-oid, -oidal, -oidism, -odic
(Greek: a suffix; like, resembling, similar to, form)
Also: ala temporalis.
2. Of or resembling an ameba, or amoeba; especially, in changeability of form and means of locomotion.
3. Having an irregular or asymmetric outline with peripheral projections, as the outline of a group of cells growing in a nutrient culture.
2. In pathology, a hard waxy deposit consisting of protein and polysaccharides that results from the degeneration of tissue.
3. A homogenous, waxy substance composed of protein and polysaccharides that is found deposited in tissues by certain diseases.
4. A nonnitrogenous food substance consisting chiefly of starch; any substance resembling starch.
2. An automaton resembling a man; manlike.
3. In science fiction, a robot that looks and behaves like a human being; especially, a man.
This is an example of an android who is working for an andric human. For the female equivalent, see gynoid.
The origin of the word robot
In 1920, a Czech playwright, Karel Capek, wrote R.U.R., a play in which automata are mass-produced by an Englishman named Rossum. The automata are meant to do the world’s work and to make a better life for human beings, but in the end they rebeled, wiped out humanity, and started a new race of intelligent life.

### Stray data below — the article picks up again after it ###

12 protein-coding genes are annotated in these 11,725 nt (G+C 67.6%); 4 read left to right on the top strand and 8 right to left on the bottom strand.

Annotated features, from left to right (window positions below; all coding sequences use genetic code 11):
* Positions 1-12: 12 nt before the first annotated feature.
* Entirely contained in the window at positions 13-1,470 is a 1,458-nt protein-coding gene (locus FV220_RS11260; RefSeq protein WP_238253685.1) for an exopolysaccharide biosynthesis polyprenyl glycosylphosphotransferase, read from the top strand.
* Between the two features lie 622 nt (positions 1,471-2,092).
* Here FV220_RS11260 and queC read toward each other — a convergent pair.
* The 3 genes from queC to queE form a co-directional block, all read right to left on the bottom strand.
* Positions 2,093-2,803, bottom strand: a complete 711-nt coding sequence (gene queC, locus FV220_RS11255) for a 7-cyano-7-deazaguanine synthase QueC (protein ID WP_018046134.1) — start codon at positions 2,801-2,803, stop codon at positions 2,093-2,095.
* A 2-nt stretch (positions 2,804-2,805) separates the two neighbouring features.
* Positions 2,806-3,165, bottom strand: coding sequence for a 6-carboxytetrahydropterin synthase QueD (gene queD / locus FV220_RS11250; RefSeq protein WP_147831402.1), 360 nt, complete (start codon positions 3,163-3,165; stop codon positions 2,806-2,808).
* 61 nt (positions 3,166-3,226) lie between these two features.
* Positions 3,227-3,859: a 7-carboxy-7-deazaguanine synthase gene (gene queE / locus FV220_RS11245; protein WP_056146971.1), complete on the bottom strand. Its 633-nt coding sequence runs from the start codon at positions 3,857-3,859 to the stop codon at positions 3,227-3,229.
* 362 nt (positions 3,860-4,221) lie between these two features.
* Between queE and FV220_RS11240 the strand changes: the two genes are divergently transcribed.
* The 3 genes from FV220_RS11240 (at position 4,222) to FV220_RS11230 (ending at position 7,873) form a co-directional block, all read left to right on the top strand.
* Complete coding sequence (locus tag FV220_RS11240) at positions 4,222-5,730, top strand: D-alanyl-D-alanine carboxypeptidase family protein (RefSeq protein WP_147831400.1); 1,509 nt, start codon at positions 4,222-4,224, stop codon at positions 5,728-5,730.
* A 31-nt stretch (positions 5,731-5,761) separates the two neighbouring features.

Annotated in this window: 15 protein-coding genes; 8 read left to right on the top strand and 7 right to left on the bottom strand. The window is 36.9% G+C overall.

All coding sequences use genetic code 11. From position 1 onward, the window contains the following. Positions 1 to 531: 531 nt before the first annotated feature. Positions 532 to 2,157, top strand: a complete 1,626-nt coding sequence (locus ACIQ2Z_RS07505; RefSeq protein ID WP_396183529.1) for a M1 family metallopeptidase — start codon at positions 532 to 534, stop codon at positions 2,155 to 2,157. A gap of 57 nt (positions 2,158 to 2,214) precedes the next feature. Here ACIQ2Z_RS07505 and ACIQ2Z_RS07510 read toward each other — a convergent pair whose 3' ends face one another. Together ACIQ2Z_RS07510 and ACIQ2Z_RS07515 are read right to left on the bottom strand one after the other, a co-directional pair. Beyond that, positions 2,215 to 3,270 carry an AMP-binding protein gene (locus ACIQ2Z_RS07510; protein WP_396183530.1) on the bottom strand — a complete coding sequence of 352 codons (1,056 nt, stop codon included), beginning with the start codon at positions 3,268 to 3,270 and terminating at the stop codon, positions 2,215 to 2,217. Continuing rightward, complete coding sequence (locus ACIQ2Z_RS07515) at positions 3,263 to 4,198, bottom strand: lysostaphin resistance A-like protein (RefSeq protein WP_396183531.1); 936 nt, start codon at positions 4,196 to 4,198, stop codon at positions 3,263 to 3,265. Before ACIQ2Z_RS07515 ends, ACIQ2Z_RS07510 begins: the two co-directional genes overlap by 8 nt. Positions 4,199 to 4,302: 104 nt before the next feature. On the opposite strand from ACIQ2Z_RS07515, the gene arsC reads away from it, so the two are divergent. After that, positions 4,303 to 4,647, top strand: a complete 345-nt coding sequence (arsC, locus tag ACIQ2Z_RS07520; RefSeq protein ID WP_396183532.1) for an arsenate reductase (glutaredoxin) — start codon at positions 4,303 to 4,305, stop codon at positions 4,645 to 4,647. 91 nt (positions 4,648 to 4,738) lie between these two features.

Rossum comes from a Czech word, rozum, meaning "reason"; and R.U.R. stands for "Rossum’s Universal Robots", where robot is a Czech word for "worker", with the implication of involuntary servitude, so that it might be translated as "serf" or "slave".
The popularity of the play threw the old term "automaton" out of use. The new term, "robot" has replaced it in every language, so that now a robot is commonly thought of as any artificial device (often pictured in at least vaguely human form) that will perform functions ordinarily thought to be appropriate for human beings.
Despite what many people think, all robots are not androids! They may be observed as androids if they have the appearance of being masculine; however, if they show feminine characteristics, then they should be considered gynoids; as shown at this link. Of course, if a robot does not show masculine nor feminine features, then it probably should be called by its neuterized term of robot (neither feminine nor masculine). We can also create a new word: neuteroid. So, we now have three gender-characterized robots: androids, gynoids, and neuteroids.
After coming up with the neuteroid idea, a Google search was made to see if the word existed; and, what do you know, there was ONE and only one neuteroid reference which happened to be a science-fiction story created by an anonymous writer at the University of Missouri Rolla, "Missouri's Premier Technological Research University".
A current attempt to see the story via a link resulted in finding out that it no longer exists!
The writer made the same distinctions between android, gynoid, and neuteroid; just as it has been presented in this section.